Grenade attacks targeting Libya’s intelligence headquarters have led to a series of clashes between rival military groups in Tripoli.
Sunday’s gun battle between two rival groups left the building partially destroyed and at least five people injured.
“The number of casualties since yesterday is around five cases. We received the latest case this morning — it was a doctor who had just ended his shift and just as he was leaving he was hit with shrapnel in his chest,” Ezz Eddin Ahmad, a local doctor, told the Reuters news agency.
Nearby shops have also been looted in the continued fighting.
Elsewhere on Sunday, a car exploded outside a police station in Libya’s second largest city Benghazi, causing damage to the building and wounding three policemen, according to an AFP news agency photographer and witnesses.
The attacks came as the country’s new authorities tried to empower the national army and police but struggle to rein in armed groups born out of the 2011 conflict that toppled long-time leader, Muammar Gaddafi.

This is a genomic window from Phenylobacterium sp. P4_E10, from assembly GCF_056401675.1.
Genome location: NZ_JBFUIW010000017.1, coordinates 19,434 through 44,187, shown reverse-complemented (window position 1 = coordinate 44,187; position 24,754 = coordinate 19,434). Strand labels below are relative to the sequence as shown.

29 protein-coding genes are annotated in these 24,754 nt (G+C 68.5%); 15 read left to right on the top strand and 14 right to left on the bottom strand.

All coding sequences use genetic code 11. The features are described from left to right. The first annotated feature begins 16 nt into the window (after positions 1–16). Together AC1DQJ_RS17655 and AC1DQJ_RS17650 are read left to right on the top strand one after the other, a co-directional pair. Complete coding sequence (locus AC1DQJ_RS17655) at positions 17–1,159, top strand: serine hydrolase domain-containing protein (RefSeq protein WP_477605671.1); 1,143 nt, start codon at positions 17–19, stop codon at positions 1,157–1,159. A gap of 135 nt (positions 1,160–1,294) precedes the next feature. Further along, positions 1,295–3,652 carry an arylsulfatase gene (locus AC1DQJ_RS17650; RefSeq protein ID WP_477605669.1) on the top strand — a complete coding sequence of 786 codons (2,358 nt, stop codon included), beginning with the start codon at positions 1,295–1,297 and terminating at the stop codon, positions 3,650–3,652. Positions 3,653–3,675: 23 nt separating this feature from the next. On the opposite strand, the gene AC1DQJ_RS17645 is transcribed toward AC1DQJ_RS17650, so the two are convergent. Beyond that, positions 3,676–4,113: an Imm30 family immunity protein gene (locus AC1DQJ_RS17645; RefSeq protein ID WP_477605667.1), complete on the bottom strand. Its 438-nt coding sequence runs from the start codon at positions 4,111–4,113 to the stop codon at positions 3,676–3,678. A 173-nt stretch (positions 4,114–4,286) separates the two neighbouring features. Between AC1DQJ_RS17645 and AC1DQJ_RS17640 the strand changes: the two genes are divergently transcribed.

The blast occurred before dawn at a police station in the Hadaiq neighbourhood, damaging the entrance of the building, unhinging a door and shattering windows.
The facades of nearby shops were also damaged. The charred remains of the vehicle remained at the scene.
“Several suspects have been arrested,” Ezzedine al-Fazzani, a spokesman for the interior ministry in the east, told AFP news agency.
He said there had been “no fatalities, only minor injuries”.
Ashraf Eid, a Libyan officer, told the Reuters news agency that incident took place at around 5:10am local time.
“A green car, model Daewoo, parked outside the police office then we heard someone open the car door… After a while the same car passed by us and we saw a bearded man inside and the explosion happened a short time after that man who was inside the car disappeared.
“It’s a huge explosion which obviously can be considered a terrorist attack,” said Eid.
The Mediterranean city of Benghazi, centre of the 2011 uprising against Gaddafi, has witnessed several blasts, while a September 11 attack by fighters on the US mission in Benghazi killed four Americans, including ambassador Chris Stevens.
The city has also witnessed a wave of assassinations, targeting officials with links to the former regime, which is widely blamed on hardline Islamists.